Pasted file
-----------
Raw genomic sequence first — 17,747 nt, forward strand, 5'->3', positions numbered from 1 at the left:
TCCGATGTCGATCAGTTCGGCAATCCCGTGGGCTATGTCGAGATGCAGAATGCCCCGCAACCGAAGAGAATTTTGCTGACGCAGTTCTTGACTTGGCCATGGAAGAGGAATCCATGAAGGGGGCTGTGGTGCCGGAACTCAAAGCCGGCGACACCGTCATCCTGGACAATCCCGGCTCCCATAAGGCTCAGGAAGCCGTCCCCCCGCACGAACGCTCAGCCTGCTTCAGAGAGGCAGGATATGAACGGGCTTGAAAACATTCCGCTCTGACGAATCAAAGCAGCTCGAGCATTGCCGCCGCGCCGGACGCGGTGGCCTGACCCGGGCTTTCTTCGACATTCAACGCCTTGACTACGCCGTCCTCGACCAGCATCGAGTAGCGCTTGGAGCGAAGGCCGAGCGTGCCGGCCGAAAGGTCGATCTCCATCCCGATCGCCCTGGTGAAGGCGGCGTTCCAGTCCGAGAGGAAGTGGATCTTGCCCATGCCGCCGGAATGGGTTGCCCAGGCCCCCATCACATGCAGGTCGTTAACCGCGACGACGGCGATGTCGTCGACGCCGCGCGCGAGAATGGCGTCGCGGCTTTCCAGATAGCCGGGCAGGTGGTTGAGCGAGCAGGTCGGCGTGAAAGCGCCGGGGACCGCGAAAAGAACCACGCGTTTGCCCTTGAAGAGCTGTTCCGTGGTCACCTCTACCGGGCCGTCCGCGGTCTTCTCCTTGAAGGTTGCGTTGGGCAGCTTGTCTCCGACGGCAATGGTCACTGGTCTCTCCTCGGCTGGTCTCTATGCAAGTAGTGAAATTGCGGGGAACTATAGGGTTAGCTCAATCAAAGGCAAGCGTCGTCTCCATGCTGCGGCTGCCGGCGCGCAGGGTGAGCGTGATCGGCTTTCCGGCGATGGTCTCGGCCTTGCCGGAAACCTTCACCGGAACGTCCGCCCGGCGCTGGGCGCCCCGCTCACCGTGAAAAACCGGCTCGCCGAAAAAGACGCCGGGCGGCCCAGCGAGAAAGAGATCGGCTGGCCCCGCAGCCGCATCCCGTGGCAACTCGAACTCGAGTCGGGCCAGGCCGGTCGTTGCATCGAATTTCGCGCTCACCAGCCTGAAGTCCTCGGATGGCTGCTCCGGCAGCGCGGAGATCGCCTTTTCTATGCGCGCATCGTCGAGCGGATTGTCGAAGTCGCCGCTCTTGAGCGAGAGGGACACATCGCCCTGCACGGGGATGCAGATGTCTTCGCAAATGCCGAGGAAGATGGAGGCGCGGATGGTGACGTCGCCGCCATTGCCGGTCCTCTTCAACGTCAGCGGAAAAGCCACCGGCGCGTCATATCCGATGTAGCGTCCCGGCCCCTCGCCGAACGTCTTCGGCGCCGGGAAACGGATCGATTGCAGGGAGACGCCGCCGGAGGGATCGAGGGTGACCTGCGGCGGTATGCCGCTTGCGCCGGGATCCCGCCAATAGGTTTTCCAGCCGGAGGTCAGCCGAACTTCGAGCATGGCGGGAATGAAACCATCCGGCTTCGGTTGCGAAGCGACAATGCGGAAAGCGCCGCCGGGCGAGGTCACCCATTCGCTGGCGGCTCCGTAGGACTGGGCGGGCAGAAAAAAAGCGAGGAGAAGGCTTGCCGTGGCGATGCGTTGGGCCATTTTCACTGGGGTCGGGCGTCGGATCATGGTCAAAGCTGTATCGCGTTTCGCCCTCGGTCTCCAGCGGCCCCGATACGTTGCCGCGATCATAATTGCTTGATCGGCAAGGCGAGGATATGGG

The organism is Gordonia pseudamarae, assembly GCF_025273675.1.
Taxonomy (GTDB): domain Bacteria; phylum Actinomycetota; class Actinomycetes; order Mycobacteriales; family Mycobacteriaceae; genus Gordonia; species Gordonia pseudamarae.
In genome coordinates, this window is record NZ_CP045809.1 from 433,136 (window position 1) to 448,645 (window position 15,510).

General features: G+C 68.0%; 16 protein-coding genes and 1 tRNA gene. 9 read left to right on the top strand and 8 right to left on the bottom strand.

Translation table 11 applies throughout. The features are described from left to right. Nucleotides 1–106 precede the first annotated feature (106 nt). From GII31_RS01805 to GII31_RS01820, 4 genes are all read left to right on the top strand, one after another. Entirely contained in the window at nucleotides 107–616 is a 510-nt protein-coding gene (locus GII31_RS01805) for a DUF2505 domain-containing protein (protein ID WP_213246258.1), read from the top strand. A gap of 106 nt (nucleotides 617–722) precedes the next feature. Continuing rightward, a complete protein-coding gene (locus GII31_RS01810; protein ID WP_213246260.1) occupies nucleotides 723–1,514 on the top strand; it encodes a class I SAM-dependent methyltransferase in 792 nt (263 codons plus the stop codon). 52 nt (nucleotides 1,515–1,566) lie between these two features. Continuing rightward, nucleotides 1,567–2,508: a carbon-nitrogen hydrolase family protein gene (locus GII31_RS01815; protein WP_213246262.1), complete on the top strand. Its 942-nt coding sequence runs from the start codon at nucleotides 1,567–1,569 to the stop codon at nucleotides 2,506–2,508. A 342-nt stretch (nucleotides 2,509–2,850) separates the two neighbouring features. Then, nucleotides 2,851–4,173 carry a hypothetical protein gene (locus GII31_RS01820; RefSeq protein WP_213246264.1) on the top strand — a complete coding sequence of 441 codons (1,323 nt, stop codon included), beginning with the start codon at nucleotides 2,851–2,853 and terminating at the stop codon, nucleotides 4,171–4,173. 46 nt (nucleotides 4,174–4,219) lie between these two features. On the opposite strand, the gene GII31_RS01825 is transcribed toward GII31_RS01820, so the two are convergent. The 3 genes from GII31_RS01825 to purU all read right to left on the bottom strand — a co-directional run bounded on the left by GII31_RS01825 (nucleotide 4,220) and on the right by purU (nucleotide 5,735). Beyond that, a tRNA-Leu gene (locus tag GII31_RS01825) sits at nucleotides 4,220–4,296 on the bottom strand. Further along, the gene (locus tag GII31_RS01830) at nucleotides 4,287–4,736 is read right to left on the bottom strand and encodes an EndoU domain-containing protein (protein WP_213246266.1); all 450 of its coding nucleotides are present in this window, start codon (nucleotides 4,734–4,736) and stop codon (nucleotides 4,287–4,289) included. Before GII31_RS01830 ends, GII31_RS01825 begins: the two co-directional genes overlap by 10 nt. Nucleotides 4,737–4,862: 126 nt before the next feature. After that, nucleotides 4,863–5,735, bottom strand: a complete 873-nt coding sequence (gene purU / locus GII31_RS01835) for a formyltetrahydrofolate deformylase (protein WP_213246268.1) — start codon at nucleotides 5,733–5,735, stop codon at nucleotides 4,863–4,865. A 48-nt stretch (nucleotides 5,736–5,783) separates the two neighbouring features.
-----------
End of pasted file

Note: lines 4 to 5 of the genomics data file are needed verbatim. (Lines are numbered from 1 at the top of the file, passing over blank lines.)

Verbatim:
Taxonomy (GTDB): domain Bacteria; phylum Actinomycetota; class Actinomycetes; order Mycobacteriales; family Mycobacteriaceae; genus Gordonia; species Gordonia pseudamarae.
In genome coordinates, this window is record NZ_CP045809.1 from 433,136 (window position 1) to 448,645 (window position 15,510).